The Law Commission’s Consultation on the Protection of Official Data
David Ormerod 22nd February 2017

The recent publication of the Law Commission’s consultation paper The Protection of Official Data has generated a great deal of attention. I welcome the opportunity to provide an overview of some of the matters in the paper and the consultation questions we ask.

As with every Law Commission project, the provisional conclusions and questions in the consultation paper have been informed by rigorous legal research and the expert views of the stakeholders with whom we held discussions prior to public consultation.  As the project focuses on official data, it was important for us to understand from government stakeholders what the nature of the perceived deficiencies with the relevant legislation might be. We also met with lawyers who advise the media to ask their opinions and discuss their experiences of the relevant legislation –including the Official Secrets Acts 1911-1989 and the Data Protection Act 1998- and its impacts upon journalism and the right to freedom of expression. In addition, we held meetings with a number of defence practitioners who have experience of defending those charged with offences under the Official Secrets Acts 1911-1989.

Some have questioned whether there was any meaningful engagement with stakeholders before the formal consultation. As in every Law Commission project, meetings with stakeholders in preparing the consultation paper have been crucial to our understanding of the issues and their significance. In some instances, matters raised by stakeholders led us to deal in particular detail with an issue. In light of comments made to us at a meeting with legal representatives from the media, for example, we realised how important it was to consider carefully the freedom of expression and public interest issues implicated by these offences. We therefore devote entire chapters to each of these topics. In relation to Article 10, we examine case law that has hitherto only been available in French. The Grand Chamber of the European Court of Human Rights has held that public disclosure of protected information should be a last resort and that the existence of a robust, independent internal mechanism to address alleged wrongdoing is key to Article 10 compliance. It is for this reason that we have provisionally concluded that an individual should be able to bring a concern to the attention of an independent statutory commissioner, who must hold or have held high judicial office, and who could investigate the concern. Importantly, disclosing information to the judicial commissioner would not constitute a criminal offence and there would be a statutory obligation to comply with his or her investigation. In reaching our provisional conclusion, we were also influenced by the view expressed by Liberty and Article 19 that “relying on whistleblowing to expose wrongdoing is unsatisfactory and a poor substitute for properly effective structures of accountability, both internal and external.”

A number of comments made since the launch of the consultation demonstrate a misunderstanding of the breadth of the present law. For example, as we discuss in our consultation paper, section 1(1)(c) of the Official Secrets Act 1911 already criminalises anyone (including a journalist or editor) who, obtains collects, records, publishes or communicates to any person, any secret official code word, or pass word, or any sketch, plan, model, article, note, or other information which is calculated to be, or might be, or is intended to be directly or indirectly useful to an enemy. The person must act for any purpose prejudicial to the safety or interests of the state, but that is an objective test of prejudice decided by the court; the actor’s view as to whether the collecting etc. is prejudicial is legally irrelevant.  The legislation has, therefore, already criminalised the obtaining or communicating of information in this way for over a century; the Law Commission is not proposing the creation of a new offence for those who obtain information.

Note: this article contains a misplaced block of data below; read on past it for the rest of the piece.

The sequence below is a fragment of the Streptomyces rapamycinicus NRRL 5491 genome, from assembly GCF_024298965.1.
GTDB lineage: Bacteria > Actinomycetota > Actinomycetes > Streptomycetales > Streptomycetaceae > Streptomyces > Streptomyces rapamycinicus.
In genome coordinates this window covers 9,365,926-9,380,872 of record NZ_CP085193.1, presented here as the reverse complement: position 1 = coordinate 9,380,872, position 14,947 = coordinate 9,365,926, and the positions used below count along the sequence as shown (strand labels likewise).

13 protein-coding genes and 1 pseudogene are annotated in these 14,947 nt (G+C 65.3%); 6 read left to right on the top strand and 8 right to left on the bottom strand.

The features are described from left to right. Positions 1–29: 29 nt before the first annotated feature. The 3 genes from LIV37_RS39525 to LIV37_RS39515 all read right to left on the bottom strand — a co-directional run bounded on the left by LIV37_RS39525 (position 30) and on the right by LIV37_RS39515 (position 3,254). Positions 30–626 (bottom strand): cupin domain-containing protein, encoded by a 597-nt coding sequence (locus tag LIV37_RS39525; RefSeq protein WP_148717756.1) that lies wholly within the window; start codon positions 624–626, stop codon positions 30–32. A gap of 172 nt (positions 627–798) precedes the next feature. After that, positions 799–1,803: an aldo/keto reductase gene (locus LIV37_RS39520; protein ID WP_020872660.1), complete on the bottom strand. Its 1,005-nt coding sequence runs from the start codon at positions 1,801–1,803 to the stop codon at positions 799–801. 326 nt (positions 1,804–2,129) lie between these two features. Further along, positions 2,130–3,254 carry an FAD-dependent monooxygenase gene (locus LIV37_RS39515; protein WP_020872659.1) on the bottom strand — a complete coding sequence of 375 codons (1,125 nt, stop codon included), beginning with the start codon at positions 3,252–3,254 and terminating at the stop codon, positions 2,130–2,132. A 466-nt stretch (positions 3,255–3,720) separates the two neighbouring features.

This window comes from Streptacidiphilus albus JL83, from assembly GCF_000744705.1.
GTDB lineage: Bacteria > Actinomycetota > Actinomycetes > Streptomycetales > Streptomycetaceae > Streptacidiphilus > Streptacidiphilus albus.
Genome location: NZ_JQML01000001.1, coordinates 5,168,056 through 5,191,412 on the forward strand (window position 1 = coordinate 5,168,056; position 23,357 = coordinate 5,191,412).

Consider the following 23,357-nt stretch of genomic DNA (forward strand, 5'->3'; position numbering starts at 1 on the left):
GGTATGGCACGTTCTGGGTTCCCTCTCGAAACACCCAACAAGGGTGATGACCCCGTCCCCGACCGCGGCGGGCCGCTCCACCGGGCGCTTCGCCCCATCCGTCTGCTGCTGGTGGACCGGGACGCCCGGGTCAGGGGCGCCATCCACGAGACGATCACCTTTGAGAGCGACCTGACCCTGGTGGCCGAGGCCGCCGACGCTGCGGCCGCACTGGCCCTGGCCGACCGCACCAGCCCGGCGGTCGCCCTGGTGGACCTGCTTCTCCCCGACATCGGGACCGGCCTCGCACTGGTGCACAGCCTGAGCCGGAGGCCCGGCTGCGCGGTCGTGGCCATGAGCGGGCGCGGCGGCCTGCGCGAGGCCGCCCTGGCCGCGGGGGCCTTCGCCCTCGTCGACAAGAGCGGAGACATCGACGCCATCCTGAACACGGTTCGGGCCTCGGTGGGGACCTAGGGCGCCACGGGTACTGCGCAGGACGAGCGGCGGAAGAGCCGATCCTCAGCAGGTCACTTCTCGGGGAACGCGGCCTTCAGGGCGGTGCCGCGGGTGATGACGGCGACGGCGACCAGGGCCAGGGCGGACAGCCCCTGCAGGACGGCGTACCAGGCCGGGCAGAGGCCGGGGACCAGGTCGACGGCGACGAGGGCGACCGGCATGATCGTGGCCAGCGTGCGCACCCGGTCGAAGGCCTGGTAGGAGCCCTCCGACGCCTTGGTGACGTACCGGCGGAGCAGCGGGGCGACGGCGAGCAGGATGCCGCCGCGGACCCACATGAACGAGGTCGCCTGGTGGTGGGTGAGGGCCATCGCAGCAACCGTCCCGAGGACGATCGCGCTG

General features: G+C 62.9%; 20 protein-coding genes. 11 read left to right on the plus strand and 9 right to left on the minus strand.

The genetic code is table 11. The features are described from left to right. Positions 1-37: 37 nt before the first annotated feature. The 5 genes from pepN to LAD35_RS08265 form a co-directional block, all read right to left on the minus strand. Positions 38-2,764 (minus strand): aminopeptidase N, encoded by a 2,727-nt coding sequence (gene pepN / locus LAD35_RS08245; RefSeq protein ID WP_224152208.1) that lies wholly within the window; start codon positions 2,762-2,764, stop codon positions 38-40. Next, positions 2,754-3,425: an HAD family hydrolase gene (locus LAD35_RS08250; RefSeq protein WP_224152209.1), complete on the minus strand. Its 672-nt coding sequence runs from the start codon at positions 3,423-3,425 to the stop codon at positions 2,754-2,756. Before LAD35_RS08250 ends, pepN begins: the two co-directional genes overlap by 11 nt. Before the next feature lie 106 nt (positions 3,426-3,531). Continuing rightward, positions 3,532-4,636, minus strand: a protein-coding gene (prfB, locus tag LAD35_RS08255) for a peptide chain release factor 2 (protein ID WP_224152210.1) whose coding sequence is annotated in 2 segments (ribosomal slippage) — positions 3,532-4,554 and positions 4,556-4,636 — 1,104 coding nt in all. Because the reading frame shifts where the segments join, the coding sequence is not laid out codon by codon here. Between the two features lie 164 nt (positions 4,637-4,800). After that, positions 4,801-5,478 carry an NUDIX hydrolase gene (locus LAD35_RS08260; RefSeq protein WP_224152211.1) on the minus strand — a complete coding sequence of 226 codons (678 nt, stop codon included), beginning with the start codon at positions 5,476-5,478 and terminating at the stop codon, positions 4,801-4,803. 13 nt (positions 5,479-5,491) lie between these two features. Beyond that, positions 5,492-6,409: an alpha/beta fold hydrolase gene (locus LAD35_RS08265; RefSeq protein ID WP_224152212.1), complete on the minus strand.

Many commentators also seem to have missed the important point that the Law Commission’s provisional proposals would in some respects have the effect of narrowing the offence in section 1.  At present anyone may commit an offence contrary to the 1911 Act even though he or she had no subjective intention to prejudice the safety or interests of the state. This point is well-illustrated by the judgment of the House of Lords in Chandler v DPP. In that case, the appellants were members of a group that supported the aims of the Campaign for Nuclear Disarmament. They disabled an airbase that it was alleged was used to store nuclear weapons. In their defence, the defendants argued that it was in the interests of the state to disrupt the operation of the airbase so as to reduce the risk of a nuclear retaliation against the UK. The House of Lords rejected this argument and held that the question of whether the defendants’ purpose was prejudicial was an objective question. Therefore, the defendants’ opinion as to whether their actions were prejudicial to the safety or interests of the state was irrelevant. What commentators have failed to mention is that the Law Commission’s provisional proposals would mean that someone would only commit an offence if he or she subjectively intended or was reckless as to whether his or her conduct might prejudice the safety or interests of the state.

We have now launched our public consultation and welcome views. Both the consultation paper and details on how to respond to the consultation can be found here.

 

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Professor David Ormerod QC is a Law Commissioner for England and Wales and Professor of Criminal Justice at University College London

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